When it comes to working out, most people are focused on doing one of two things: Build muscle or lose fat. In order to build muscle, you need to lift weights in order to force your muscles to grow. In order to lose fat, you need to burn calories. Most people do this by doing cardio.
What if you want to lose fat and build muscle at the same time?
In order to achieve this, you need to do two things. The first is to lift heavy. The second is to watch what you eat.
Lifting heavy could mean several things but for simplicity sake, we’ll define it as lifting a weight where you can do no more than 5-6 reps per set. The reason you want to lift heavy is to force micro tears in your muscle fibers. By doing this, when you rest, your body will repair and build more of them.
The more muscles you have, the more calories your body will have to burn. Why? Because your body is constantly burning just to keep you alive. From digesting to just sitting in front of a TV, calories are being burned. When you more muscles, your body needs to burn more calories.
Lifting light can work depending on your intensity but if you want an efficient workout to build muscle, you’ll want to lift heavy.
Ideally, you’ll want to focus on the big compound exercises (ones that work one two or more muscles). The best ones are deadlifts, squats, bench press, chin ups, and military presses. Feel free to do other exercises but do these main ones first.
Watch What You Eat
You could lift heavy at the gym but ruin your chances of losing fat by going home and eating a ton of junk food. If all you want to do is bulk up then eat all you want but if you want to reduce body fat, you’re going to have to be stricter when it comes to what you put in your body.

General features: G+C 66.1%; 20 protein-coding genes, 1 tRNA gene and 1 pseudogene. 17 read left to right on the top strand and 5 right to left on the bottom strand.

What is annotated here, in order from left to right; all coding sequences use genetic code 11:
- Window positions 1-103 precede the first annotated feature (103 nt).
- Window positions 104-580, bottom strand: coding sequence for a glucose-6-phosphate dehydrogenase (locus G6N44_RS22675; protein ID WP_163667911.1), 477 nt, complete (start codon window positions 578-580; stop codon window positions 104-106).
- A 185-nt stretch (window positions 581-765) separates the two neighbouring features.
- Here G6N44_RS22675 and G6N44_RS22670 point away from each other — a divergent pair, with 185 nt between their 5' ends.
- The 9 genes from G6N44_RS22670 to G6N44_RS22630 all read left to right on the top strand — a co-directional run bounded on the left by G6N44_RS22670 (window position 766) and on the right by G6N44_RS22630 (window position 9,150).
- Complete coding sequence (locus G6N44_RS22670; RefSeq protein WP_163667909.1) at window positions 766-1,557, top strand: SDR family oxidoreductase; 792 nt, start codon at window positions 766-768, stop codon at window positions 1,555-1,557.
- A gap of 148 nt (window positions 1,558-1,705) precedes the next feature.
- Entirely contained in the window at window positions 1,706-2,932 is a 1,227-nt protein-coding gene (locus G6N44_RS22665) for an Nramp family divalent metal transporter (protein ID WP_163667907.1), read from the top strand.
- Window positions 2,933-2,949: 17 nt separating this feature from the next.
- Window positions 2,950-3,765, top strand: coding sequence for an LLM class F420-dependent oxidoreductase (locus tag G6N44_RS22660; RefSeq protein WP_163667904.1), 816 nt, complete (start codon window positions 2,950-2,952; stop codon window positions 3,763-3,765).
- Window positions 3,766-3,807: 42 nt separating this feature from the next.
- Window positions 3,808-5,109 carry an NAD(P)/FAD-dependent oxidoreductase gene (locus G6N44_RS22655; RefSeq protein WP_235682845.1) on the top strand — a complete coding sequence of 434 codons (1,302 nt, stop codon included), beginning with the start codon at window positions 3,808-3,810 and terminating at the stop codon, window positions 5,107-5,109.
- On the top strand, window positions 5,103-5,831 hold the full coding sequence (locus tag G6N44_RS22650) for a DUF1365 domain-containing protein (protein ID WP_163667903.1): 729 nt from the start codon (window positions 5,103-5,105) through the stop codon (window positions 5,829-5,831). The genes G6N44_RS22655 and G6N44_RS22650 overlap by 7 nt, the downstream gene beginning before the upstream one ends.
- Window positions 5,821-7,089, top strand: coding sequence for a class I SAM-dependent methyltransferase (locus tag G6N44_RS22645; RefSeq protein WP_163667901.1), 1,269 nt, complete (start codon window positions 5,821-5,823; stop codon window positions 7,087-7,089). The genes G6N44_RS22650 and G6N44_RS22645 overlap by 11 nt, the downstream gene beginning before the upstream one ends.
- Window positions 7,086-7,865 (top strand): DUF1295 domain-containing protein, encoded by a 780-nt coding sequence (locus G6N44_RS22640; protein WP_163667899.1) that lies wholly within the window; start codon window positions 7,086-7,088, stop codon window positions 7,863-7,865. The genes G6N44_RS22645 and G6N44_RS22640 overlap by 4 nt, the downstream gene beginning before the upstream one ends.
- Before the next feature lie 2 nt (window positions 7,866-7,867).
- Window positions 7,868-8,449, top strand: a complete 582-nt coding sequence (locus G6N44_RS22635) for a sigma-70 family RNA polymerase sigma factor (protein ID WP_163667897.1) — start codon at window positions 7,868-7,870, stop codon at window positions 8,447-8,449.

Watch your macros (proteins, fats, carbs) as well as your calories. There are ways you can calculate the limits of each which can be found online. If you’re too lazy to keep track of all of that, then just keep track of your calories.
Lifting heavy will help with burning fat but you’ll also need to be on a calorie deficit on days you’re not working out to prevent from putting on more fat.
Should I Do Cardio to Lose Fat?
It depends on what sort of cardio you do. If your idea of doing cardio is running on a treadmill at a steady pace for an hour then the answer is no. Doing cardio will burn calories but mainly while you’re actually running and a couple of hours afterward. When you focus on building muscle, you burn fat 24/7.
If you’re going to do cardio, do high intensity interval training. This basically involves a high level of output for short spurts of time rather than a steady output for a long period of time. Plenty of studies show this type of cardio training to be much more beneficial for burning fat than the traditional steady pace type of running.
Another benefit is not having to spend as much time at the gym. Here’s a short segment of a BBC documentary about HIIT with an example of what this type of training involves.